Former Christian Brother found guilty of sexually abusing boy at Letterfrack

Friday 22 March 2013 22.59
Robert Doherty, 72, was found guilty of six counts of indecent assault
Robert Doherty, 72, was found guilty of six counts of indecent assault

A former Christian Brother has been found guilty of the sexual abuse of a boy at Letterfrack Industrial School in Co Galway in the 1960s.

Robert Doherty, 72, was found guilty of six counts of indecent assault by a jury at Galway Circuit Criminal Court this morning.

He had denied the offences, which took place on dates between August 1965 and April 1967.

Doherty, originally from the Falls Road in Belfast and with an address at Glenwood Estate, Dundalk in Co Louth, was recruited to the Christian Brothers at the age of 15.

In 1965, he began teaching at Letterfrack Industrial School at the age of 24.

He initially had only a teaching function but a year after his arrival, he was put in charge of the boys detained there.

He worked in Letterfrack until 1968 and left the Christian Brothers order in 1976.

The retired primary school teacher had denied six charges of indecently assaulting a young boy on dates between August 1965 and April 1967 in his bedroom beside a dormitory in Letterfrack Industrial School.

The victim, who is now 59, was sentenced to four years' detention in Letterfrack at the age of nine for taking a bike for a few hours before returning it to a garda station.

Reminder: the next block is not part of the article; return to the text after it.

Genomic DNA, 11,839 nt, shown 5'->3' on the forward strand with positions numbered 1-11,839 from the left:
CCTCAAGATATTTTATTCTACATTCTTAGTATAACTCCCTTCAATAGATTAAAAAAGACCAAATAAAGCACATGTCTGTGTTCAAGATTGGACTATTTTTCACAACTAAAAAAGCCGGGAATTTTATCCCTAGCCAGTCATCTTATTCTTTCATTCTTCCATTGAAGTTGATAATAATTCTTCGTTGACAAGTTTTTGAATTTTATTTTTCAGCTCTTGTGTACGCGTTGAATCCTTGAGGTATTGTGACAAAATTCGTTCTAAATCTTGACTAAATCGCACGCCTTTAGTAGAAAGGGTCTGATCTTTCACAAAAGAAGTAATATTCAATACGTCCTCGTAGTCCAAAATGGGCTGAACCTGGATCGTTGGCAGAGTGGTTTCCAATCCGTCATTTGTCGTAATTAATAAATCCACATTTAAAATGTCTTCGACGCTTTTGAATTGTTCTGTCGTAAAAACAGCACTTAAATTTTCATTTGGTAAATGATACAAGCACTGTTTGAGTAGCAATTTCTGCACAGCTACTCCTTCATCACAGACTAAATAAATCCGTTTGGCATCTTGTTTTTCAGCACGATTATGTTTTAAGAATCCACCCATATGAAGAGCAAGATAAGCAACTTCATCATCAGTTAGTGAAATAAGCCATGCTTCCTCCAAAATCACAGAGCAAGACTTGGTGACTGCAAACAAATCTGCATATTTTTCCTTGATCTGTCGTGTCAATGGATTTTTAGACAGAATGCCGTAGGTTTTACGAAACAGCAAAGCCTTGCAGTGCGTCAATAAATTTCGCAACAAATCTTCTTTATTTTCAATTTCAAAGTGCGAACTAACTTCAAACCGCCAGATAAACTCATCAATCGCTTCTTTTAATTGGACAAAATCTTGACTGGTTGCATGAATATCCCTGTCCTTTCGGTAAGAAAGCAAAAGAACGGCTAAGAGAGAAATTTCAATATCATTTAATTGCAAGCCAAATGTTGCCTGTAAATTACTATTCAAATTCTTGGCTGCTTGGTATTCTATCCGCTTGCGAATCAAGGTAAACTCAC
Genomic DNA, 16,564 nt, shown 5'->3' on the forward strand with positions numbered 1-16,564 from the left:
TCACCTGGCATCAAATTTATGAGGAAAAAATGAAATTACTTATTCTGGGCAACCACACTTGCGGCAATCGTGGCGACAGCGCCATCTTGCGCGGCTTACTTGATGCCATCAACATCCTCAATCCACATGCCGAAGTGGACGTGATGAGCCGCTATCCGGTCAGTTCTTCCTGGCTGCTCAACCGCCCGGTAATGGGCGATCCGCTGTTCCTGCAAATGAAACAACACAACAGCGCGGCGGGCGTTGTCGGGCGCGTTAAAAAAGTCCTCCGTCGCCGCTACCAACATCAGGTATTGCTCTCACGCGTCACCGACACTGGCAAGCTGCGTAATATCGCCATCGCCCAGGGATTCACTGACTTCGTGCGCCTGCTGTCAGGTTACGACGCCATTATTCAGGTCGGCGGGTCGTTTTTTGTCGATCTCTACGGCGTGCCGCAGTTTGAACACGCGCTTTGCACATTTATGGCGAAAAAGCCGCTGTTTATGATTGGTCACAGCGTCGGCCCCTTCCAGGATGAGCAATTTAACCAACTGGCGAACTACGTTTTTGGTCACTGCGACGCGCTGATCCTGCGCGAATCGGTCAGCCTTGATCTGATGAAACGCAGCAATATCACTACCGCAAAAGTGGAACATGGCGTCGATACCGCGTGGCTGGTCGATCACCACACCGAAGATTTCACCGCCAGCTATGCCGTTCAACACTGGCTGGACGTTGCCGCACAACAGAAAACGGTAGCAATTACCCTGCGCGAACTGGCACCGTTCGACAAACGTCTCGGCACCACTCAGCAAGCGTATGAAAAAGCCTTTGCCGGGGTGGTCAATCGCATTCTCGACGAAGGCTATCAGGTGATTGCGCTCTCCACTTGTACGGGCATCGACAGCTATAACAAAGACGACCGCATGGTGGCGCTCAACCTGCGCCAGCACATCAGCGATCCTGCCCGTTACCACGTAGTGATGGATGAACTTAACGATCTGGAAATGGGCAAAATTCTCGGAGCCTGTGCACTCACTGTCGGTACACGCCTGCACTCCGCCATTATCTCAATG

He said the facility was ruled by fear and he could only remember one Brother who did not abuse him during his time there.

The man said the abuse happened on a regular basis over a considerable period of time.

Doherty had denied all the allegations, stating that no boy had ever entered his room during his time at Letterfrack Industrial School.

After the jury resumed deliberations this morning, they returned majority guilty verdicts on all six counts.

The 72-year-old has been remanded on bail until 15 May when medical reports and a victim impact report will be presented to the court.

Speaking after the verdict, the victim thanked gardaí for the support they had given him since he first reported the abuse in 1999.

He said he had dreaded the legal process many times, but was glad that he had never given in and that he had never given up hope.